Robert Shipley Sr. was one of the most influential figures in modern gemology and his academic achievements helped establish a consumer market for diamonds. Shipley, the founder of the Gemological Institute of America (GIA) established the standardization of diamond grading, at a time when diamonds were just becoming a mainstream consumer product for middle class America. Shipley would establish the systemization and language of diamonds that remains the industry standard.
Iconic Tiffany & Co. is among the most recognizable brand names in the world and one of the most valuable retail jewelry companies. A 2015 brand survey ranked it as the 66th most valuable brand name in the world, with a brand value in excess of $6 billion. Surprisingly, however, the company did not get its start in jewelry nor was it even called Tiffany & Co. The company began operating in 1837 as Tiffany & Young, a stationary and fancy goods emporium in lower Manhattan founded by Charles Lewis Tiffany and John B. Young. It wasn't until Charles Tiffany took control of the company in 1853 that he shortened the name to Tiffany & Company, and established the firm's emphasis on diamond jewelry.
Most people in the diamond industry immediately recognize the name Cullinan as belonging to probably the most famous rough diamond in history, and several of the most famous polished diamonds in the world today. They are likely also familiar with the Cullinan mine in South Africa, which has produced some of the most magnificent diamonds in history, including the Blue Moon which diamond industrialist Ehud Arye Laniado was fortunate to have been a part of. But few of us know much about Sir Thomas Cullinan, the namesake of both the mine and the largest gem-quality rough diamond ever found.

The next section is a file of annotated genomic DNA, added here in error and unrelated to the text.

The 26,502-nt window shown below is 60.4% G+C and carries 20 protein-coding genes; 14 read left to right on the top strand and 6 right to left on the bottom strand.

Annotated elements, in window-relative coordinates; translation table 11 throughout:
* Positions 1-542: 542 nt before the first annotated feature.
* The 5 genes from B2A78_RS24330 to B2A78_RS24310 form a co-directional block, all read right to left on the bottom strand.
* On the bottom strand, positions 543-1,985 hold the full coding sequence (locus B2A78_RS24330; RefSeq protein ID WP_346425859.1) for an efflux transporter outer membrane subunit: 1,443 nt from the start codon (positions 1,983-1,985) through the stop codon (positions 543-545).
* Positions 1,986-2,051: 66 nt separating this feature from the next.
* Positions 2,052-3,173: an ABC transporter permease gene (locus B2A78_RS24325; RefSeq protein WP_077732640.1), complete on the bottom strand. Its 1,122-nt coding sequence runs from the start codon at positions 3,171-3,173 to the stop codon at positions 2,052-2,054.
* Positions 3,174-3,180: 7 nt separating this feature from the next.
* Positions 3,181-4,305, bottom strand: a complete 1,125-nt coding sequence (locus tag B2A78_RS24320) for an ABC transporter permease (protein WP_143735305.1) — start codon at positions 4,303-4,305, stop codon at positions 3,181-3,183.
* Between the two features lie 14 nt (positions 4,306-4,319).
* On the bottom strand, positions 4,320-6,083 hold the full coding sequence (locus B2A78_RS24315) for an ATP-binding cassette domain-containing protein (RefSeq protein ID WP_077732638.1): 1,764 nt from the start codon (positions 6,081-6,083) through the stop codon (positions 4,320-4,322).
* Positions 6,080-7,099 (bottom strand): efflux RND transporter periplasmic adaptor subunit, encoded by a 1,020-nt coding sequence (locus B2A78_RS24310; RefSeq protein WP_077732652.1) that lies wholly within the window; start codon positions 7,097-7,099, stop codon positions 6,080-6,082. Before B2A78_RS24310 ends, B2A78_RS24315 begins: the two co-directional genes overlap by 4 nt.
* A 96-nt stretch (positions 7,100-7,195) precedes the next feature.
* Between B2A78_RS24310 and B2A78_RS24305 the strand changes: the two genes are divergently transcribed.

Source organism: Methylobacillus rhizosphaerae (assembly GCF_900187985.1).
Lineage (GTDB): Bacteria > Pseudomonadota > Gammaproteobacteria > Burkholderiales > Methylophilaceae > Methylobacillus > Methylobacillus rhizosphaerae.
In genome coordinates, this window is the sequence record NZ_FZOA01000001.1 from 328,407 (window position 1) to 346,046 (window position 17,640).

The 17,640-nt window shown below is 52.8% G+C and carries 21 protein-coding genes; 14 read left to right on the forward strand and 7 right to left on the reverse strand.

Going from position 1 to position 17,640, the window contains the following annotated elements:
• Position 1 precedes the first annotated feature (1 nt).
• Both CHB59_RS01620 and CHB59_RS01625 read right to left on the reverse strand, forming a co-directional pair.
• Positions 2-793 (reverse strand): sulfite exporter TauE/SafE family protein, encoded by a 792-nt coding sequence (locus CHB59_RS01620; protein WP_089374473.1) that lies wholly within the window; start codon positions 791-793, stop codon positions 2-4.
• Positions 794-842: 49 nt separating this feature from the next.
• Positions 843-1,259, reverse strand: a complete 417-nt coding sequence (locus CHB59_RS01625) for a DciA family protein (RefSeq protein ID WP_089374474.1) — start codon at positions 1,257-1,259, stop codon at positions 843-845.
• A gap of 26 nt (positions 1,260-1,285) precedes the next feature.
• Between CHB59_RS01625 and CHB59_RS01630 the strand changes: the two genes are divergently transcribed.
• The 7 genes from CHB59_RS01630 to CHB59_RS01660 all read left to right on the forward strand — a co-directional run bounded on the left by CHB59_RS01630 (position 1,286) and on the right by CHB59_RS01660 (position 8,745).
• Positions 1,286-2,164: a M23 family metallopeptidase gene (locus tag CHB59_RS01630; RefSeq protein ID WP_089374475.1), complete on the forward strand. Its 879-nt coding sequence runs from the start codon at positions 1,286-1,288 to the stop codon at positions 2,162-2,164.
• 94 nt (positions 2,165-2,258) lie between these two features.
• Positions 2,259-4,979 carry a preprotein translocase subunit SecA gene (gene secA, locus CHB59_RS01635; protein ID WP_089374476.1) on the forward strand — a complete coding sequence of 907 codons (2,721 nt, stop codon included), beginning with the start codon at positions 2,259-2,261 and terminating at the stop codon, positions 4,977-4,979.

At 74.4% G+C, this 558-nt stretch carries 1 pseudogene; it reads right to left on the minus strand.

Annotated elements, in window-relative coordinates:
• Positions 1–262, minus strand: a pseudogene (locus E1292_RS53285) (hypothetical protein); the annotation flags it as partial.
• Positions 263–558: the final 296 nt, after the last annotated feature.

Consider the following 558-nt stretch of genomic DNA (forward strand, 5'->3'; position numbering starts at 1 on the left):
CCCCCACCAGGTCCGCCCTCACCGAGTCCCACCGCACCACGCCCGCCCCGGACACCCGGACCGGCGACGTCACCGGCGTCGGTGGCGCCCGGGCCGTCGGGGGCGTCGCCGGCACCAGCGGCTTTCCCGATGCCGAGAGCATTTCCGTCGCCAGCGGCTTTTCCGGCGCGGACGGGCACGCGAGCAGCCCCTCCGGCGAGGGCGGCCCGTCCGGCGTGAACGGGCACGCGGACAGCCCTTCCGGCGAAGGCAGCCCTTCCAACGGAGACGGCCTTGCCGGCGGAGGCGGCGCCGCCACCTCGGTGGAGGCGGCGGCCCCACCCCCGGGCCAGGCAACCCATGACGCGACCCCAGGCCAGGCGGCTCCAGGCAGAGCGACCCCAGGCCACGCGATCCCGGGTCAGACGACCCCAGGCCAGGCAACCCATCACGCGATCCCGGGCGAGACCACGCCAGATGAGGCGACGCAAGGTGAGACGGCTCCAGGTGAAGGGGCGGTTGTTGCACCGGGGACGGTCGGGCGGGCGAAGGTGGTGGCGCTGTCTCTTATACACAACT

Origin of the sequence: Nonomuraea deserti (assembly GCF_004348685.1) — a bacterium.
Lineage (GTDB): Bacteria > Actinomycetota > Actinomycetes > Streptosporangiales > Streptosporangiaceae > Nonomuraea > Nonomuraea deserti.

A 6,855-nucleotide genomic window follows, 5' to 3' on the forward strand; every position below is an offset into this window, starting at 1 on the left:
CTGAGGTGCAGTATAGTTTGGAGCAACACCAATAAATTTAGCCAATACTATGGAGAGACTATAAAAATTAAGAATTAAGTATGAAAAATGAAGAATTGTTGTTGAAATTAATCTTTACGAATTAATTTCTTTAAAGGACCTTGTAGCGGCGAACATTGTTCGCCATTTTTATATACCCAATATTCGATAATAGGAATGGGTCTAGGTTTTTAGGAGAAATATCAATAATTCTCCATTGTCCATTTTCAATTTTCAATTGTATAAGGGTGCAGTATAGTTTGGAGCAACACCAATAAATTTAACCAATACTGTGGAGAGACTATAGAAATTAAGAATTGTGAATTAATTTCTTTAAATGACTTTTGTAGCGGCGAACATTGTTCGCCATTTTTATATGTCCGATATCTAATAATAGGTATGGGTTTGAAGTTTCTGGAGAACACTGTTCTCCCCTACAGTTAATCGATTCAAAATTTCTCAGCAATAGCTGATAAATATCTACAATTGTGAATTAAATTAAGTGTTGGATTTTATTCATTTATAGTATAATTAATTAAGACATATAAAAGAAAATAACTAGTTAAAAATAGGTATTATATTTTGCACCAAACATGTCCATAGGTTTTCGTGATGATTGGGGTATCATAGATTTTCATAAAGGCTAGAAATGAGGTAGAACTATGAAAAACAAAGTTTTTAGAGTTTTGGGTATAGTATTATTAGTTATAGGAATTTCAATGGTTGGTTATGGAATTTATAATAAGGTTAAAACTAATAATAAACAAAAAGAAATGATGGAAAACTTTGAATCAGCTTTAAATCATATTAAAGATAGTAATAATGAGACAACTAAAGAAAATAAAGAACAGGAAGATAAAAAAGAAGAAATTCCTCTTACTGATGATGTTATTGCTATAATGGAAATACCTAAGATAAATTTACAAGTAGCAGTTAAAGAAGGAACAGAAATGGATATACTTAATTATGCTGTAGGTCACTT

The Tolkowsky name is legendary in the diamond business, and synonymous with expertise and precision. The firm bearing its founder's name is still active today, run by the seventh generation of this illustrious family. Over the years, various family ancestors have been responsible for major breakthroughs and innovations in the craft, and have been a part of cutting some of the most important diamonds in the world. The Tolkowsky dynasty began in the early 1800s with Abraham Tolkowsky, who was a talented diamond and precious gem cutter and dealer. He was well connected, and became a recognized diamond dealer to European nobility. He moved his family from Bialystok, Poland to Antwerp to work in what had already become the center of diamond trade in Europe at that time. Several of his nine children would work with him in the family business. His sons Samuel and Maurice would establish themselves as professional diamond cutters, and would eventually carry on the family's growing legacy.